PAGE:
The Artist

I watch it flap, bonelessly on the floor. One wing is at a strange angle, and its eyes are crusted shut. If it had a mouth, I think it would be screaming, but its beak is just a blank cone, unable to open.It can’t move on its own, let alone fly. It lies there, in pain, shivering occasionally. Another failed experiment.

On the floor around me are the other ones – slimy, scale-less fish; a dog that breathes heavily through a deformed muzzle; a moose with antlers made of the same jelly-like black flesh as its featureless eyes. Every one an abomination, every one a crippled reminder of my failure. Continue reading

Three Reasons to Read Steve Alten’s “Meg” series

I’ve read a lot of books, and watched a lot of films, about monsters. In so far as “monster attacks group of people” is a genre, it’s one of my preferred genres. I have thrilled to tales of liopleurodons, Humboldt squid, sabre-tooth tigers and titanoboas. I have watched, due to the prominence of sharks as the antagonist, countless films with a two word title in which the second word is “shark” (or, to be fair, “sharks”). The first word of the title allows more variation, including “snow“, “swamp“, “Jurassic“, and “raging“. I’ve even had the privilege of enjoying a whole bunch of works which just jammed two words together to create the title, like Sharknado, Sharktopus, and Piranhaconda

I mention these works to establish that I know what I’m talking about here, rather than as recommendations. I’m not recommending them because, in all this time of monster books and films, a common element has come clear: most of these works are absolutely terrible. Sturgeon’s Revelation states that 90% of everything is awful, but I believe monster stories to be a special case; I think the percentage for this specific genre might be closer to 98%.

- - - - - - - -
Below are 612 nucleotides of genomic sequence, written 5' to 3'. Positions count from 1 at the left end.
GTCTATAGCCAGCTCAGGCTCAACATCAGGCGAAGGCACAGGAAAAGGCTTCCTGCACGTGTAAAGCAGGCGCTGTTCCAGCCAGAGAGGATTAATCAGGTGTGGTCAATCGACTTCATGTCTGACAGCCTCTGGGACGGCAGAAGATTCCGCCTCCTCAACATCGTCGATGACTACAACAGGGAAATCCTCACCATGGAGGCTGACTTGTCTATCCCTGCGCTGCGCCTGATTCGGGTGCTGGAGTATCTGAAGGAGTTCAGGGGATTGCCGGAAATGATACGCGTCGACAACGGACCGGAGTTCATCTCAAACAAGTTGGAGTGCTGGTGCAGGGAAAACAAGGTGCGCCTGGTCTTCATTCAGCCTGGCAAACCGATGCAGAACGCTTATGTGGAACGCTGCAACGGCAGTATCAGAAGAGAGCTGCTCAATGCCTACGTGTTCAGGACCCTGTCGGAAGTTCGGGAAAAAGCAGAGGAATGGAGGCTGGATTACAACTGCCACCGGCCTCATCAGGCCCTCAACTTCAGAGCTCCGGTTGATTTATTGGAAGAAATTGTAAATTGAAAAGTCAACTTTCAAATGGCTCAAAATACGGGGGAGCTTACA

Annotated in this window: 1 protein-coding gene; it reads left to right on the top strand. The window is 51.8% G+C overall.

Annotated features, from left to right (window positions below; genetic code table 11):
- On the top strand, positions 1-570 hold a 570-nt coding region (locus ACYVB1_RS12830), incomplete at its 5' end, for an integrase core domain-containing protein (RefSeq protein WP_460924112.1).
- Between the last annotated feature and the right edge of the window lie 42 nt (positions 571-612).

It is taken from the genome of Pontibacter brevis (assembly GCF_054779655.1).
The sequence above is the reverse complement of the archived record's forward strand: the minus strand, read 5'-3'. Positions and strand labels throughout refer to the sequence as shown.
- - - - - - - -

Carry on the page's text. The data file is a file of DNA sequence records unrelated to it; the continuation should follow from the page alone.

For some reason, authors seem to feel that they can get away with more poorly-written books than in other genres. This might be attributable to the fact that a higher proportion of monster books seem to be self-published than in other genres, so there’s no one to enforce editing and proofreading. I don’t think that’s entirely it, as there are many traditionally published monster books that are terrible, and several well-designed self-published ones. In general, it just seems that monster books are where authors dump all their plot holes and inconsistent characterisation – it’s not a genre that is taken that seriously, or regarded very highly.

Now, this doesn’t particularly bother me. I like monster stories enough that despite (and occasionally because of) their terribleness, I still enjoy them. I will struggle through countless clumsy coincidences and grammatical errors to read about a deranged businessman being devoured by ptero-wasps. However, I’m aware that not everyone is as forgiving of, or as engaged in, the genre as I am.

MEG1I thought I’d use this post, after trashing the genre as a whole, to recommend an author who not only writes monsters books, but does so well. One of the few authors who manages to write a coherent plot in coherent English that’s also about a shark killing people.